Context is the Next Big Thing. Especially with mobile, users now want to be able to quickly find necessary content on the small screen.”

TrustYou is addressing this view with its verified review meta layer, where it aggregates and processes reviews from trusted sites and provides a comprehensive overview about what most people are saying according to categories like Location, Ambience, and Service, among others.

ReviewPro also has a similar meta product, the Global Review Index, that provides a comprehensive overview that doesn’t rely on any one site to accumulate the actionable data.

The TripAdvisor spokesperson points to social proof as the primary way that TripAdvisor works to provide context to the enormous trove of content that the site has.

“TripAdvisor has added social proof to the site through several initiatives. For example, visitors who want to enjoy a more personalized experience can do so with the help of their Facebook friends.

In 2011, TripAdvisor also began adding badging to the site to recognize and acknowledge the contributions of our active community of reviewers. These badges serve as just one more way users can determine which reviews are most relevant to their trip-planning experience.

We continue to work to provide our community with all the insights they need to make informed decisions in order to plan and have the perfect trip.

So context to content is really the next phase, and is the true promise of Big Data – the ability to make sense of the data on the aggregate.

Finally…do consumers even care about verified reviews?

This is the core issue to the conversation, as it’s not immediately clear that consumers are clamoring for some means of verification for the reviews they are already consuming rapidly.

Do consumers even care? What about social integration? Who’s a better reviewer than a friend? It trumps any other reviews, verified or not, because the user can make an independent decision.

Michelle Wohl, marketing boss at Revinate, simply doesn’t think the current review system needs fixing.

“I don’t think the current system is broken. Growth in traffic to review sites and latest TripBarometer report shows that consumers are increasingly relying on review data for booking decisions.

If the system was broken, traffic would be slowing and people would be writing fewer reviews. And, from a hotelier standpoint, it has improved.  Hoteliers now have access to tools that help them solicit reviews from guests after they check out, so they’re able to drive more public reviews from verified guests.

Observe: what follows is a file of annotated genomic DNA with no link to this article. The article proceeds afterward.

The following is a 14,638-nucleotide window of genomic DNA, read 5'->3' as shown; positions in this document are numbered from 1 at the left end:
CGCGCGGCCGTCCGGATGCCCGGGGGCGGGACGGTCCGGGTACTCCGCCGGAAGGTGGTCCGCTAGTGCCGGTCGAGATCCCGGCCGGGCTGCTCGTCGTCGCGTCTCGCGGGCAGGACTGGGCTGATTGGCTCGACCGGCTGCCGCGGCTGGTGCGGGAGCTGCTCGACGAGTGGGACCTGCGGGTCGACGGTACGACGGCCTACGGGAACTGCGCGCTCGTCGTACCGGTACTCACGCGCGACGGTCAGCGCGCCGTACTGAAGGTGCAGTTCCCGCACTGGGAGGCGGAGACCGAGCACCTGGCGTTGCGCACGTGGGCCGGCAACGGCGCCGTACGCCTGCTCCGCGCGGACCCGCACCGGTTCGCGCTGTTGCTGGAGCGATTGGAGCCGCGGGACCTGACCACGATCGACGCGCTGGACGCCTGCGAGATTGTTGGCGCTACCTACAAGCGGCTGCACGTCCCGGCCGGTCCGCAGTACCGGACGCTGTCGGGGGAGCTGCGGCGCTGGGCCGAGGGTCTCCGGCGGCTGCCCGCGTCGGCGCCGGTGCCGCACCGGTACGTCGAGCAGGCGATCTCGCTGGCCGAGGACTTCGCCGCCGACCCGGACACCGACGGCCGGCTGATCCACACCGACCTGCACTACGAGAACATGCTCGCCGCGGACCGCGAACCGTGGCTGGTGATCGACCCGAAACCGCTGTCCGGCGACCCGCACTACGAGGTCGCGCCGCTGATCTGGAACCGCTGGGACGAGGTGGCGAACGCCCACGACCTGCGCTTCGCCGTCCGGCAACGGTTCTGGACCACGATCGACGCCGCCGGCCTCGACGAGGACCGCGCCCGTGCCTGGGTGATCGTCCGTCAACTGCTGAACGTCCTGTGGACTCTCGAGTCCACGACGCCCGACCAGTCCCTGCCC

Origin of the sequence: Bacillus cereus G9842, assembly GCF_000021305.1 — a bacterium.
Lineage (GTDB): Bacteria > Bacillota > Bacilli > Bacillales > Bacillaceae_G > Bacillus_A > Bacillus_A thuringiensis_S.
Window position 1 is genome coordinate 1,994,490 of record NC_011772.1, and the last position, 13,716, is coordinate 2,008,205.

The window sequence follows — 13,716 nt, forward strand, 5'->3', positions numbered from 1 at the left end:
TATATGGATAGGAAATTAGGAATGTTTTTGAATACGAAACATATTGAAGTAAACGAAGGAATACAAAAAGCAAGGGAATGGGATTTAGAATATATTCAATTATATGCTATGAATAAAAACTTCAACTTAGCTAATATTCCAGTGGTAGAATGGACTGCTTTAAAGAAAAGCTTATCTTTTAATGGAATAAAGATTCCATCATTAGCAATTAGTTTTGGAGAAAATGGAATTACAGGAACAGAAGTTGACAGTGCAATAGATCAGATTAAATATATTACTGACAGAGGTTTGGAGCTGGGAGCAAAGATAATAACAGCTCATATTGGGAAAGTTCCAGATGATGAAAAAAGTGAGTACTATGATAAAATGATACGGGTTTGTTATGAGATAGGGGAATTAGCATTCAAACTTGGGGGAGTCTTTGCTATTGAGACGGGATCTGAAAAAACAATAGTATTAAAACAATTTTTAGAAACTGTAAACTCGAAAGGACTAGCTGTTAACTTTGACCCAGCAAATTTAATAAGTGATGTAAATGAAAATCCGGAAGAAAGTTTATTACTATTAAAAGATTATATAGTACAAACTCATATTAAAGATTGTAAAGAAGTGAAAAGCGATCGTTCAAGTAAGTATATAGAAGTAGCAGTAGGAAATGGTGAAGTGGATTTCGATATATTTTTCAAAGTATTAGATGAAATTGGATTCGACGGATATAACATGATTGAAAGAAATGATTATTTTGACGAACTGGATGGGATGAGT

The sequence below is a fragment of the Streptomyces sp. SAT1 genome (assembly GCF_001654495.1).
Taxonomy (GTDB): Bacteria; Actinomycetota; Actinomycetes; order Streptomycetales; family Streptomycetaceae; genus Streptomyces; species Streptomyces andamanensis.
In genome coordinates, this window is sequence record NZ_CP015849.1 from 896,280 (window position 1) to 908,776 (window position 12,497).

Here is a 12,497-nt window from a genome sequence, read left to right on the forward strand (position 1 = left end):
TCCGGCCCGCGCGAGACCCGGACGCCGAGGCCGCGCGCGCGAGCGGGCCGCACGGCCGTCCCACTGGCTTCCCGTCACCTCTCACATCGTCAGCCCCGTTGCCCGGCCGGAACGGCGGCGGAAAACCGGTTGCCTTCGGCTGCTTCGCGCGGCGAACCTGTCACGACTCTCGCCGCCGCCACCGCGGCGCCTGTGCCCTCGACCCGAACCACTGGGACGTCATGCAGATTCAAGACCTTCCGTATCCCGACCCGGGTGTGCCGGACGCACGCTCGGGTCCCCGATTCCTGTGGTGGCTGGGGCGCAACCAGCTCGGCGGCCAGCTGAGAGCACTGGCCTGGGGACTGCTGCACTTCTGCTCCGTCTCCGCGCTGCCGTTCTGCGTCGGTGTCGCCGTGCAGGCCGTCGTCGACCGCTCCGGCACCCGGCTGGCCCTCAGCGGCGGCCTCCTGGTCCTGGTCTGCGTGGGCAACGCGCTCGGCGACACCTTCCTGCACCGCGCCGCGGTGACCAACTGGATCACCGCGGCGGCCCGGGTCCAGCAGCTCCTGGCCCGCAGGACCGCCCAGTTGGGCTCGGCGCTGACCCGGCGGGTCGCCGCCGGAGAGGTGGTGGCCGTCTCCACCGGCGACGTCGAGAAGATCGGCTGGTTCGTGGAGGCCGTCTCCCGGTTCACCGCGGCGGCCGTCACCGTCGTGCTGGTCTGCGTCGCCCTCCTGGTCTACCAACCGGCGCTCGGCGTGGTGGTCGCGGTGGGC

What I have seen and heard is that consumers value volume and recency of reviews more than verification. I think we all have had the experience of going to Yelp to read a review and if there are only a few, old reviews, you immediately start looking for a new place.”

RJ Friedlander, co-founder of ReviewPro, sees consumers still interested in reviews – especially because consumers are more savvy in their analysis:

“I do not think that customers have review fatigue per se but the there are different use cases that are important for different customers depending on the trip they are embarking on.

Customers want to read individual reviews on sites like TripAdvisor, Booking.com and the more than 100 OTAs and review sites that exist around the world.  This will not change overnight.

However, they also want a summary of what is being said across all channels and the ability to filter hotels based on Meta Review level data and analytics.”

And also, the review system is achieving results in its current format:

“The review system is far from broken.  This is evident in the increasing importance of reviews/online reputation management across all areas of the industry.  Numerous studies site the growing influence that reviews are having on both leisure and business travelers.

On the hotel side, we see a significant increase in the level of engagement and use of online reputation data and analytics across all segments.